Rome: Museo Nazionale Romano at Palazzo Altemps

Palazzo Altemps is home to one of the four branches of the Museo Nazionale Romano, and the last we still had to visit (the others are Palazzo Massimo, the Baths of Diocletian and Crypta Balbi). It’s just steps away from busy Piazza Navona, yet still remains a relatively peaceful gem to explore.

The palazzo was originally designed in the 15th Century for Girolamo Riario, one of the nephews of Pope Sixtus IV.  Memories of the family remain, for example in this  fresco celebrating his marriage to Caterina Sforz.

The name of the Palazzo comes from Cardinal Altemps, who came to own the property after the Riarios’ decline. He was German and a distant relative of the Medici family. The building is as much a draw as the collections within it, with a gorgeous courtyard and beautifully decorated porticos around it providing a dramatic setting for classical sculpture from some notable noble family collections, including those of the Mattei and the Ludovisi.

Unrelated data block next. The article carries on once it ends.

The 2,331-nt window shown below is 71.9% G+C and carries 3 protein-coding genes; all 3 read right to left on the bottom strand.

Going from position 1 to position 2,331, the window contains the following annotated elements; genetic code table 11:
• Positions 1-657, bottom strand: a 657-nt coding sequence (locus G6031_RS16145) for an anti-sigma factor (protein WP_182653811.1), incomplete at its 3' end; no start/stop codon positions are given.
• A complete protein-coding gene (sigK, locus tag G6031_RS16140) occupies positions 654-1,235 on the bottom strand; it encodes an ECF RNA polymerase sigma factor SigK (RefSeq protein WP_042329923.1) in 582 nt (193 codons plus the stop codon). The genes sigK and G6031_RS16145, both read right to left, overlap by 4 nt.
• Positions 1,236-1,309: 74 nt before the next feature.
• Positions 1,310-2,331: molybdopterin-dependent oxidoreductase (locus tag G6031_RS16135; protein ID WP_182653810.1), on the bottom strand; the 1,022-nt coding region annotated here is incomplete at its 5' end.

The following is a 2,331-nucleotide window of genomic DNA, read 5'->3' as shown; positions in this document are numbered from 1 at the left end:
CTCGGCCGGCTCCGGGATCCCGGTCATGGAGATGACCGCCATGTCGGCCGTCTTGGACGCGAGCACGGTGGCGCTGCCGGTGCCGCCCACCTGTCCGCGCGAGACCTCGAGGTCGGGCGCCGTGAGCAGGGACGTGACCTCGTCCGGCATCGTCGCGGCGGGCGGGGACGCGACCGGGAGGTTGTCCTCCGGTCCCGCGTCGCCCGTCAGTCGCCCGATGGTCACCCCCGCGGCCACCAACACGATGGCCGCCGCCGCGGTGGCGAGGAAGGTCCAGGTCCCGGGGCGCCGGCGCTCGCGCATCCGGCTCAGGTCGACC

The Ludovisi Gaul is perhaps the site’s best known masterpiece, while the 3rd Century sarcophagus is known for its vivid representation of a battle between Romans and Goths.

 

The 3rd Century CE Ludovisi Sarcophagu

Overall, it’s an extensive collection and well worth a visit. Possibly my favourite item on display was this cute little example of children’s toy crockery. Each of these little pots was no more than a couple of inches high, but have miraculously survived intact bringing us as close as we can get to the lives of their young owners.

Have you visited Palazzo Altemps – what was your favourite item on display?

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